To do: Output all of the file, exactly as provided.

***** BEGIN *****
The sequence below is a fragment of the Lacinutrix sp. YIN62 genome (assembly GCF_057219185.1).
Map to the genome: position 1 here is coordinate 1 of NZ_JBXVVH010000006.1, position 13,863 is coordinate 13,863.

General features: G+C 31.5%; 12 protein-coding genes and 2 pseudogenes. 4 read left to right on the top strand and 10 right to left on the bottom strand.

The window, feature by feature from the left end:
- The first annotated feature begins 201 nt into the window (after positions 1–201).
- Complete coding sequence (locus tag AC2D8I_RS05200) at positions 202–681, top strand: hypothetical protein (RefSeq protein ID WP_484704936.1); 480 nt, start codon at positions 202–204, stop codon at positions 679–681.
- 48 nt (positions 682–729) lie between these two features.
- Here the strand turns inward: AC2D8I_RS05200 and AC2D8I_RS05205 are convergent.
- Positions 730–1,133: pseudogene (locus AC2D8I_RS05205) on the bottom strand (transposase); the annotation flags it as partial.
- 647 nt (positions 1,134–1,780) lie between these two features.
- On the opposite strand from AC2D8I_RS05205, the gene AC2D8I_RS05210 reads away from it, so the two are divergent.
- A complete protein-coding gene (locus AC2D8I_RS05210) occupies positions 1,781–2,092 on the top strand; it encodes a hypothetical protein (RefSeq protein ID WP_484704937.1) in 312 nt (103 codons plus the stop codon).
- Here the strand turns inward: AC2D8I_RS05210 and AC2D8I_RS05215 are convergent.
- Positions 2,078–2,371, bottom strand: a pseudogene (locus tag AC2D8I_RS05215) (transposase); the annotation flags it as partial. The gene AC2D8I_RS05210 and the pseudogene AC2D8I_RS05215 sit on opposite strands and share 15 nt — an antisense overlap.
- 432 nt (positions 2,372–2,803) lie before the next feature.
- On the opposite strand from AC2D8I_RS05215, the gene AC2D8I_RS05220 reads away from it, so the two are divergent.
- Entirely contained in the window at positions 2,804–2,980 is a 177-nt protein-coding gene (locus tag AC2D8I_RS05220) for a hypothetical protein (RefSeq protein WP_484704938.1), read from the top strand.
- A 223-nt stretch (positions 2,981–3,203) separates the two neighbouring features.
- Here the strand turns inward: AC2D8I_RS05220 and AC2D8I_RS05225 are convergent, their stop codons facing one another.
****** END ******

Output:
The sequence below is a fragment of the Lacinutrix sp. YIN62 genome (assembly GCF_057219185.1).
Map to the genome: position 1 here is coordinate 1 of NZ_JBXVVH010000006.1, position 13,863 is coordinate 13,863.

General features: G+C 31.5%; 12 protein-coding genes and 2 pseudogenes. 4 read left to right on the top strand and 10 right to left on the bottom strand.

The window, feature by feature from the left end:
- The first annotated feature begins 201 nt into the window (after positions 1–201).
- Complete coding sequence (locus tag AC2D8I_RS05200) at positions 202–681, top strand: hypothetical protein (RefSeq protein ID WP_484704936.1); 480 nt, start codon at positions 202–204, stop codon at positions 679–681.
- 48 nt (positions 682–729) lie between these two features.
- Here the strand turns inward: AC2D8I_RS05200 and AC2D8I_RS05205 are convergent.
- Positions 730–1,133: pseudogene (locus AC2D8I_RS05205) on the bottom strand (transposase); the annotation flags it as partial.
- 647 nt (positions 1,134–1,780) lie between these two features.
- On the opposite strand from AC2D8I_RS05205, the gene AC2D8I_RS05210 reads away from it, so the two are divergent.
- A complete protein-coding gene (locus AC2D8I_RS05210) occupies positions 1,781–2,092 on the top strand; it encodes a hypothetical protein (RefSeq protein ID WP_484704937.1) in 312 nt (103 codons plus the stop codon).
- Here the strand turns inward: AC2D8I_RS05210 and AC2D8I_RS05215 are convergent.
- Positions 2,078–2,371, bottom strand: a pseudogene (locus tag AC2D8I_RS05215) (transposase); the annotation flags it as partial. The gene AC2D8I_RS05210 and the pseudogene AC2D8I_RS05215 sit on opposite strands and share 15 nt — an antisense overlap.
- 432 nt (positions 2,372–2,803) lie before the next feature.
- On the opposite strand from AC2D8I_RS05215, the gene AC2D8I_RS05220 reads away from it, so the two are divergent.
- Entirely contained in the window at positions 2,804–2,980 is a 177-nt protein-coding gene (locus tag AC2D8I_RS05220) for a hypothetical protein (RefSeq protein WP_484704938.1), read from the top strand.
- A 223-nt stretch (positions 2,981–3,203) separates the two neighbouring features.
- Here the strand turns inward: AC2D8I_RS05220 and AC2D8I_RS05225 are convergent, their stop codons facing one another.